• Armor-Piercing Question: "What are you going to do about it?" Arthur is asked this twice. Once by his sister, and a second time by a dream version of the Tick.
  • Arson, Murder, and Jaywalking: The Terror creates a virus that blinds a group of heroes, has his goons murder said heroes in front of a very young Arthur, then slurps down the rest of Arthur's ice cream.
  • As Long as It Sounds Foreign: The Urmanian language, seen in Arthur's moth suit, and in the Urmanian deli, and elsewhere, includes Latin and Cyrillic characters, some randomly reversed Latin characters, and even a few Thai characters for good measure.
  • Attack of the 50-Foot Whatever: Played for Laughs with the subplot involving the Very Large Man, a gardener exposed to radioactive chemicals. While being a threat to the surrounding environment enough to warrant military intervention, he appears stark naked and mostly confused, even as Superian tries to talk him down.
  • "Blind Idiot" Translation: Dangerboat's first attempt at translating the instructional video contained in Arthur's suit is confusing and inaccurate; he explains that it was the best Urmanian translation module he could find.
    Dangerboat: [translating] "Now you are proud to sacrifice with haircuts, skeleton Urmania..."
    Overkill: Dangerboat, what the Hell?
    Dangerboat: It's the best Urmanian-to-English program I could find on the Net!
  • Brick Joke: The Very Large Man mentioned in the third episode makes his startling on-screen debut in the fourth. Naked.
    • A news report mentions that honeybees are dying off. Later, The Terror mentions offhand that killing the bees is a side project of his.
  • Bus Full of Innocents: When shooting Tick with a grenade launcher only manages to annoy him, Ramses then takes takes aim at an oncoming city bus. While Tick and Arthur rescue the passengers from the bus as it teeters on the edge of an overpass, Ramses and his men use this time to escape.
  • The Cameo: Whoopi Goldberg appears as herself talking to Superian in her (fictional) talk show.
  • Cerebus Callback: Of the Mythology Gag variety. Arthur meekly murmurs 'not in the face' as the Terror pressed a gun to his forehead.
  • Cloudcuckoolander: Arthur's stepfather, Walter, who fluctuates between moments of lucidity and being oddly fixated on the condition of people's feet.
  • Cliffhanger: Episode six ends with Arthur being kidnapped by the Terror, who yells "Cliffhanger!" as the screen goes dark.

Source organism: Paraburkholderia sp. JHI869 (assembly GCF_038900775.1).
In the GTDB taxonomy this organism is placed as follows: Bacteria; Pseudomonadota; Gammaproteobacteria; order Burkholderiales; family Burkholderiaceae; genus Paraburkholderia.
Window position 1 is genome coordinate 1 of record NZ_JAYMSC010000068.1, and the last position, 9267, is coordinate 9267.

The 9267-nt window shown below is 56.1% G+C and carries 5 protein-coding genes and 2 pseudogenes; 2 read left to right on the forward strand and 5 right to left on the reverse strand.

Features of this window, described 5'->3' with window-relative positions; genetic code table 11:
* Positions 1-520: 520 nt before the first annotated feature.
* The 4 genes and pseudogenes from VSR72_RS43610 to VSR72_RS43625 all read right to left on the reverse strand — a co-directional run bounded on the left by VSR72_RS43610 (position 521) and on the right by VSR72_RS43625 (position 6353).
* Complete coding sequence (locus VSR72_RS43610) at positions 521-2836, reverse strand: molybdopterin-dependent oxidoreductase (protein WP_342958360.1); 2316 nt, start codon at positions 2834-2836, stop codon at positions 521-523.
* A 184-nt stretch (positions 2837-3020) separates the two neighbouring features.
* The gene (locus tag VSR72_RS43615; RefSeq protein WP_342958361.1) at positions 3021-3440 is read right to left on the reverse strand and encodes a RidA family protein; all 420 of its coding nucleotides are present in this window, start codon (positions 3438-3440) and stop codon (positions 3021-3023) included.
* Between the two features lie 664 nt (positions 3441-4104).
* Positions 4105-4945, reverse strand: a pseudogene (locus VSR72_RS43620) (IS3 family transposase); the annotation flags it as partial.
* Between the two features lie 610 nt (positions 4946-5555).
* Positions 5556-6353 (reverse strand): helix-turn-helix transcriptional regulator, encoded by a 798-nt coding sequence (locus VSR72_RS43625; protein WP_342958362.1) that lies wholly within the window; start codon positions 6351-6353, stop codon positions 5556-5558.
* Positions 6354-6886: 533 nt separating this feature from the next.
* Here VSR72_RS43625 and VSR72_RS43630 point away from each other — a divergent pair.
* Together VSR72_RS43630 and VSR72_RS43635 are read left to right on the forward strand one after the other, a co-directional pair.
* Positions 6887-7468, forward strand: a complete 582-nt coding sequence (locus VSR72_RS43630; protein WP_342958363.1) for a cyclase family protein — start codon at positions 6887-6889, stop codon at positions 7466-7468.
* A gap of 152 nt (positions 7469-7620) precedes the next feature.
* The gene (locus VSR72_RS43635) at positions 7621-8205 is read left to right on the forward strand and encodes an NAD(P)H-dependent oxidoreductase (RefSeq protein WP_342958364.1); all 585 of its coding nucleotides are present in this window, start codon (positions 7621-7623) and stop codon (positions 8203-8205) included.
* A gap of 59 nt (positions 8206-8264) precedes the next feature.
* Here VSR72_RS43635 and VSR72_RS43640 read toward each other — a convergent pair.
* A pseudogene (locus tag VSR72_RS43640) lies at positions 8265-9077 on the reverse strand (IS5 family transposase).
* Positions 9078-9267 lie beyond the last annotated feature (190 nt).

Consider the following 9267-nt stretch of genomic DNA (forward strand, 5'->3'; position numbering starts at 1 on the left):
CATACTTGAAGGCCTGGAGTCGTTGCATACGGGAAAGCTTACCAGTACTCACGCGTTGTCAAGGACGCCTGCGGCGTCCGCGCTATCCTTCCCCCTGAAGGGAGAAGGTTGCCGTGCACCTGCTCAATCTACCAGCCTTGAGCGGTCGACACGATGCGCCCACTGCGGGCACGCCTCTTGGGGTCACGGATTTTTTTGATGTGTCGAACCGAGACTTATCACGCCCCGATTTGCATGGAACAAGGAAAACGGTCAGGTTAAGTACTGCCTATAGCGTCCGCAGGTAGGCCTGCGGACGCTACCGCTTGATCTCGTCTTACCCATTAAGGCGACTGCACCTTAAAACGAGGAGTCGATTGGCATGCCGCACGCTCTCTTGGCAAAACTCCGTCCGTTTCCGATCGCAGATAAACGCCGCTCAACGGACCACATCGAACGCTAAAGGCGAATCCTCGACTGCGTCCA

• Crapsack World: The City is an awful, awful place, especially compared to prior adaptations.
  • Crouching Moron, Hidden Badass: Arthur's stepdad Walter cannot say a word without building sentences upon sentences of non-sequiturs and anecdotes, mentioning even the most trivial of circumstances and makes his entire sentence structure tedious to listen to. He is also very concerned with people's feet note  that every time he meets Arthur his first conversation with him leads back to that subject. When they are about to be kidnapped, and Walter and his wife's heads are bagged, about to be taken by the Terror's goons, a scream of "Walter!" has him unleash some serious hand to hand combat, swiftly defeating four of them essentially blindfolded in the time it takes Arthur to taser two.
  • Dare to Be Badass: A major theme of the series is The Tick encouraging Arthur to surpass his limits and become a hero.
    • Ms. Lint also gets this from her former boss, The Terror. He's disappointed that instead of taking charge like he expected she would after his supposed death, she basically shut down and settled for being The Dragon to a chump like Ramses. At the end of their conversation, he tells her, "You're evil incarnate! Act like it!"
  • Darker and Edgier: Even compared to the early comics. The City might as well be Gotham. Averted with the Tick himself, who's campier than ever.
  • Death by Origin Story: Arthur's dad, who died the same exact day as the Flag Five did when Arthur was a boy. Counts as a First-Episode Spoiler.
  • Desperately Looking for a Purpose in Life: Pretty much every character, due to the death of OG supervillain The Terror. Arthur, Ms. Lint, and Overkill all felt empty until they came to the realization he was alive.
  • Destination Defenestration: At the end of the third episode, The Tick is thrown out a window by Overkill. Despite the height of the fall, he's completely okay after hitting the ground.